From the latest support given by the government, the bus services in the UK would get up to £218.4 million over the next eight weeks. This would be rolling funding of up to £27.3 million afterwards on a weekly basis until a time when the funding would not be required any more. The operators who would be eligible to claim the new funding, as well as the provisional funding include all the operators in England outside London who claimed the Bus Service Operators Grant earlier and those who operate services tendered by the local authorities. Similar to the bus operators, the tram services would receive up to £3.1 million per week from the total demarcated sum of up to £37.4 million, over a 12-week period. The government said that a review would be conducted after the period comes to an end.

In addition, to assist the operators in reducing the impact of revenue loss due to the coronavirus pandemic, the second dose of financial support is targeted to help them in their efforts of building back to normal service levels. In comparison to the regular levels, at present, the UK’s bus network is running at around 80 per cent capacity. The light rail services are also noted to run significantly below normal levels. The tram operators who would be able to access the light rail funding are five tram services in the North and Midlands and consist of West Midlands Metro, Sheffield Super tram, Manchester Metrolink, Tyne, and Wear Metro and Nottingham Trams.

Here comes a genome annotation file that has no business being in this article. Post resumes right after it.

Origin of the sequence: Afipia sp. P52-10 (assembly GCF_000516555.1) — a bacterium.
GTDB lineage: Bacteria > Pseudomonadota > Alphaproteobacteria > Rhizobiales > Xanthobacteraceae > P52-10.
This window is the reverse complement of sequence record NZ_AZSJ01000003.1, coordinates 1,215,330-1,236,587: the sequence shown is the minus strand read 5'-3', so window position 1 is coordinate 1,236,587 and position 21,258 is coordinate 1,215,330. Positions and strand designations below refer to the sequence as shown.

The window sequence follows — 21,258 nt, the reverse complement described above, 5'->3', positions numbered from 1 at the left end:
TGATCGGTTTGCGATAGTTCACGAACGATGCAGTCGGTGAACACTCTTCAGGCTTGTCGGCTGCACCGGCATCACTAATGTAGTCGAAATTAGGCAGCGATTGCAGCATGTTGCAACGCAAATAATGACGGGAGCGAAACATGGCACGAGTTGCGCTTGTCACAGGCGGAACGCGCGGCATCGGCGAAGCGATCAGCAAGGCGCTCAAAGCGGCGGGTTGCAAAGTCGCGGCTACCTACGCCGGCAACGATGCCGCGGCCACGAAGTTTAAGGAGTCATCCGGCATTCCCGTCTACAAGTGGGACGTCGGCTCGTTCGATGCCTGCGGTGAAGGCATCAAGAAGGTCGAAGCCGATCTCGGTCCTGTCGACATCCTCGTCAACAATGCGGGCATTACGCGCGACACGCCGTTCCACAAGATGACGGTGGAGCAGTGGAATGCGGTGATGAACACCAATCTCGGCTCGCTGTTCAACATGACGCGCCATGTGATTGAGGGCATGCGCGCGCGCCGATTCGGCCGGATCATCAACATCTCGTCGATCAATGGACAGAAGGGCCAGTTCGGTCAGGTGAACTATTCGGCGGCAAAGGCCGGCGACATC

In addition to the funding announced, the UK government has also expressed its commitment to charting ways towards independent operations and commercial feasibility of the bus sector. Realising the importance of buses in the everyday lives of the citizens, the government looks ahead at a sustainable model of working for the sector.